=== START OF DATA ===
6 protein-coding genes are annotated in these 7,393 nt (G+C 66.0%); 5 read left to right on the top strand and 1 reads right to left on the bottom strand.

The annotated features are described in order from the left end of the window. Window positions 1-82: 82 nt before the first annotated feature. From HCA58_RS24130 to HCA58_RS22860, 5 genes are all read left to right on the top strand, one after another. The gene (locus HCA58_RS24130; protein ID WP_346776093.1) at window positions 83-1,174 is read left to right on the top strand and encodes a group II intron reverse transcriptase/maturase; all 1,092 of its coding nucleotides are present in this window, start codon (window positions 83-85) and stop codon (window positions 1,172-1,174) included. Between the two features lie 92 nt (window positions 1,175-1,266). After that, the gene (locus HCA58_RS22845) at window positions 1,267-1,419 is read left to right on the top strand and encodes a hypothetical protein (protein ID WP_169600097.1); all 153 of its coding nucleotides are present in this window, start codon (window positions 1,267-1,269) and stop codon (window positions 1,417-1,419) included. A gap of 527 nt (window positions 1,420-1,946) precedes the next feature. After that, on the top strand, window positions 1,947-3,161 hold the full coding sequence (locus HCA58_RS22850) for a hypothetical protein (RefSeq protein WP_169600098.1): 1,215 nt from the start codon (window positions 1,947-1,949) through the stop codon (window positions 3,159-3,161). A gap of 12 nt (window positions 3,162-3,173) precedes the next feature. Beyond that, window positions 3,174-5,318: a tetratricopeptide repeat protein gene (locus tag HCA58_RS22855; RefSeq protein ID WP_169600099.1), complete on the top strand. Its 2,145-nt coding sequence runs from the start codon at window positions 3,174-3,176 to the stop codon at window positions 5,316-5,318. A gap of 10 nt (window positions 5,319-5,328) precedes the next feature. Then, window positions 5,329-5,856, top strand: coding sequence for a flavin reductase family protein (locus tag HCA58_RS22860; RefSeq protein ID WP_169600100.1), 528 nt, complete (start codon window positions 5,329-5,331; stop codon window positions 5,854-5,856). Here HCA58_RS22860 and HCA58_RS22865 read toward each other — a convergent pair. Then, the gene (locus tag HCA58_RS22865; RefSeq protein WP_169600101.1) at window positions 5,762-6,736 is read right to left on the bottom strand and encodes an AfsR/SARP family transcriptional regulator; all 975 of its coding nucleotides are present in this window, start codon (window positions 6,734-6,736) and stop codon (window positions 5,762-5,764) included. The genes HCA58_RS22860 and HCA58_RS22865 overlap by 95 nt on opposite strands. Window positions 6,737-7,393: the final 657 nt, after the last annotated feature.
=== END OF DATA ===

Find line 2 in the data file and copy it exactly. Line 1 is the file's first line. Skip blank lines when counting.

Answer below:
The annotated features are described in order from the left end of the window. Window positions 1-82: 82 nt before the first annotated feature. From HCA58_RS24130 to HCA58_RS22860, 5 genes are all read left to right on the top strand, one after another. The gene (locus HCA58_RS24130; protein ID WP_346776093.1) at window positions 83-1,174 is read left to right on the top strand and encodes a group II intron reverse transcriptase/maturase; all 1,092 of its coding nucleotides are present in this window, start codon (window positions 83-85) and stop codon (window positions 1,172-1,174) included. Between the two features lie 92 nt (window positions 1,175-1,266). After that, the gene (locus HCA58_RS22845) at window positions 1,267-1,419 is read left to right on the top strand and encodes a hypothetical protein (protein ID WP_169600097.1); all 153 of its coding nucleotides are present in this window, start codon (window positions 1,267-1,269) and stop codon (window positions 1,417-1,419) included. A gap of 527 nt (window positions 1,420-1,946) precedes the next feature. After that, on the top strand, window positions 1,947-3,161 hold the full coding sequence (locus HCA58_RS22850) for a hypothetical protein (RefSeq protein WP_169600098.1): 1,215 nt from the start codon (window positions 1,947-1,949) through the stop codon (window positions 3,159-3,161). A gap of 12 nt (window positions 3,162-3,173) precedes the next feature. Beyond that, window positions 3,174-5,318: a tetratricopeptide repeat protein gene (locus tag HCA58_RS22855; RefSeq protein ID WP_169600099.1), complete on the top strand. Its 2,145-nt coding sequence runs from the start codon at window positions 3,174-3,176 to the stop codon at window positions 5,316-5,318. A gap of 10 nt (window positions 5,319-5,328) precedes the next feature. Then, window positions 5,329-5,856, top strand: coding sequence for a flavin reductase family protein (locus tag HCA58_RS22860; RefSeq protein ID WP_169600100.1), 528 nt, complete (start codon window positions 5,329-5,331; stop codon window positions 5,854-5,856). Here HCA58_RS22860 and HCA58_RS22865 read toward each other — a convergent pair. Then, the gene (locus tag HCA58_RS22865; RefSeq protein WP_169600101.1) at window positions 5,762-6,736 is read right to left on the bottom strand and encodes an AfsR/SARP family transcriptional regulator; all 975 of its coding nucleotides are present in this window, start codon (window positions 6,734-6,736) and stop codon (window positions 5,762-5,764) included. The genes HCA58_RS22860 and HCA58_RS22865 overlap by 95 nt on opposite strands. Window positions 6,737-7,393: the final 657 nt, after the last annotated feature.